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An online support group for parents of newly diagnosed children with type 1 diabetes

Anita D’Urso, Helen Jackson, Muna Dubad, Charlotte Bolt, Kalika Shah-Enderby
A diagnosis of type 1 diabetes in childhood impacts not only the child but the entire family. The paediatric psychology team at Bedfordshire Hospitals NHS Foundation Trust was keen to work with the wider paediatric diabetes teams and expert-by-experience parents to facilitate an online group for parents of newly diagnosed children, in the context of COVID-19 restrictions. This article provides a commentary review of the transition to virtual delivery. The group involved speaking about the impact of diagnosis, exploring psychological and adjustment issues that children may face, and providing strategies to help with these. The group ended with a question-and-answer session with an expert parent. The co-facilitation of the group with an expert parent was a crucial part of the group format, and the perspective of this parent is included in the article.

Parents of children diagnosed with type 1 diabetes (T1D) play a key role in helping their child adjust to and manage both the short- and long-term impact of the condition (Anderson et al, 2002; Shorer et al, 2011).

Research demonstrates that parents hold a high level of responsibility, are often the primary source of support for their child and provide an important link between the child and their diabetes team (Drotar, 2006; Pate et al, 2015). Indeed, this parental involvement is associated with improved quality of life and better metabolic control in children (Helgeson et al, 2008). Unsurprisingly, however, this can come at a cost of parental mental health. Approximately 20–30% of parents report clinically significant levels of distress, alongside symptoms of depression, anxiety and post-traumatic stress (Jaser et al, 2008).

Given the importance of parents in supporting better health and quality-of-life outcomes for their child, combined with the impact of this responsibility on their own mental health, the need for parent-based interventions is paramount.

Although the diabetes team at Bedfordshire Hospitals NHS Foundation Trust had previously provided face-to-face support groups for parents of newly diagnosed children with T1D, the mode of delivery was revised due to the COVID-19 pandemic. Therefore, the group was delivered virtually using Microsoft Teams. The team was keen to draw upon an Experts-by-Experience/Peer Support model (D’Urso and Ramful, 2020) and therefore considered it crucial to have the input of a parent whose child(ren) had been diagnosed with T1D, in order for them to be able to speak from their experiences. A number of expert parents were invited to speak, but only one was available on the day. Box 1 details the expert parent’s experience of co-facilitating the group.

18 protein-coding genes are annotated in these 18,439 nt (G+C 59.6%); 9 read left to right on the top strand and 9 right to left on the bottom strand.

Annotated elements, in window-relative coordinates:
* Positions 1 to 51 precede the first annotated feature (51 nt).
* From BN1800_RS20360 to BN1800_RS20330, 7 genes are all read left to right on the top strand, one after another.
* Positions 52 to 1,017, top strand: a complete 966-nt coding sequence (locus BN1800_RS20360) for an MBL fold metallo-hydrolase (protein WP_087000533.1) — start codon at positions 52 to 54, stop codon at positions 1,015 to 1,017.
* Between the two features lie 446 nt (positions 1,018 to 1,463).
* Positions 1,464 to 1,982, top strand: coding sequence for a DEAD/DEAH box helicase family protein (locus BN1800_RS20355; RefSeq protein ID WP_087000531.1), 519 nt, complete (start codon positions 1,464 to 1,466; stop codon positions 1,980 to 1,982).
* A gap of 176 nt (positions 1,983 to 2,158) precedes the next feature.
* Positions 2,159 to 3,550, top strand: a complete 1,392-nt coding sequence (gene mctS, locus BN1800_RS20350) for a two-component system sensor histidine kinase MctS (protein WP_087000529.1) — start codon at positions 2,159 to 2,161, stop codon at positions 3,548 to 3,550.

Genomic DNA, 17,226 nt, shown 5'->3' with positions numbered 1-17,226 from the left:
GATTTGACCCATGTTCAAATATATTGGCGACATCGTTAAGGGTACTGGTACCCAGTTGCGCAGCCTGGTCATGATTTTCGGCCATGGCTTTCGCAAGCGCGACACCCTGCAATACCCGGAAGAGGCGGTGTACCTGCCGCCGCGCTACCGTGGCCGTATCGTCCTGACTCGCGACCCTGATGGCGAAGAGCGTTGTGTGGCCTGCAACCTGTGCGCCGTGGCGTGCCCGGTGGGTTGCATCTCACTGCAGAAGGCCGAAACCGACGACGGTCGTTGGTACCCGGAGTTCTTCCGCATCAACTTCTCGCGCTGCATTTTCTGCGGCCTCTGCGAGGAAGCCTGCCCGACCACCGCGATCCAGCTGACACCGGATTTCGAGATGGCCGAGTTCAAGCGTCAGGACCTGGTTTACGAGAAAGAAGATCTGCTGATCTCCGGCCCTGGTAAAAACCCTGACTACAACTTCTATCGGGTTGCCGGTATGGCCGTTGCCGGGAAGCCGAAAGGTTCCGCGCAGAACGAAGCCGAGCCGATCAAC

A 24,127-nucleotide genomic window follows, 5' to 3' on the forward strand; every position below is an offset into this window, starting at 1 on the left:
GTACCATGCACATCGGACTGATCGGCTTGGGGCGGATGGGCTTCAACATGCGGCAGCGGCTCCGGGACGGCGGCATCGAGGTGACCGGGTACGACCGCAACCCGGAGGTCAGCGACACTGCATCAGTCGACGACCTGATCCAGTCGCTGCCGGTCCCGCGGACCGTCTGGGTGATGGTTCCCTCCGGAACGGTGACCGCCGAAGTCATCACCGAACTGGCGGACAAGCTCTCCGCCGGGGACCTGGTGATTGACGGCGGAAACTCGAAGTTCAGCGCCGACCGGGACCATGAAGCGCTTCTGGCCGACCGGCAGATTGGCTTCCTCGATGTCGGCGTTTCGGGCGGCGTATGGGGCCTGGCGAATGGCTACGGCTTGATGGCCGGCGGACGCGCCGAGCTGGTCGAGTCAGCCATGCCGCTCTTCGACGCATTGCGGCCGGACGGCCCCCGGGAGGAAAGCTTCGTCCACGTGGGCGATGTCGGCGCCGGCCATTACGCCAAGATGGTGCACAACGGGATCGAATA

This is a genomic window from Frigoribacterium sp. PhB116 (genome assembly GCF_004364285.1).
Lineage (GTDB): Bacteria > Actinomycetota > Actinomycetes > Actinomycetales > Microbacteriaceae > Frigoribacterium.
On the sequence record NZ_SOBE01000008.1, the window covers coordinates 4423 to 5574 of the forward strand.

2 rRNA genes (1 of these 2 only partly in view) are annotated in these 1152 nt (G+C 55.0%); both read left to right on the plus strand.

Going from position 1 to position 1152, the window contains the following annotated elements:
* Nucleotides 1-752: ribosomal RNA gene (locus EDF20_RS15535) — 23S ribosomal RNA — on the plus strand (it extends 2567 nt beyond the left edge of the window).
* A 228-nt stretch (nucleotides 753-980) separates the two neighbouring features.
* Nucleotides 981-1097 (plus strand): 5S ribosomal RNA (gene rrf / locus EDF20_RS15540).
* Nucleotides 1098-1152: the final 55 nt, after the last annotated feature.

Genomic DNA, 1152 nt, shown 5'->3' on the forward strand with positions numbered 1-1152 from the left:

Adaptations for virtual delivery

Some minor changes were also made to the group content:

  • In order to make the group more interactive given the virtual nature, parents were asked to introduce themselves to the whole group, including their child’s name and how long their child had been diagnosed.
  • The “chat” function was utilised in order for parents to ask questions without having to speak. Parents were also encouraged to express their hopes for the session.
  • The “top tips” content was included in order to make the material more functional to parents, and they could take a copy of the slides away following the session. Tips ranged from things like how to manage strong emotions that the children may feel, managing difficult questions and the impact of language, as well as the importance of routine and boundaries.

 

Method

Invitations were sent by post to all parents of children diagnosed with T1D in the past 12 months across the two hospital sites. Invitations were also sent via the Digibete.org website. Invitations were sent to 39 families; 13 parents replied to the invite and 12 attended on the day. The session lasted 1.5 hours and took place in the afternoon. Table 1 (overleaf) provides a visual outline of the group and approximate timings. The Psychology Team, comprising two qualified clinical psychologists, one trainee clinical psychologist and one student psychologist, were joined by a specialist paediatric diabetes nurse and paediatric diabetes dietitian.

Participants

A mixture of fathers (n=4) and mothers (n=8) attended the group. The children with T1D ranged in age from 3 years to 14 years. Questionnaires investigating parental confidence, sense of isolation, ease of accessing support, and worry about their child and their condition were completed online before and immediately after the group.

Questionnaires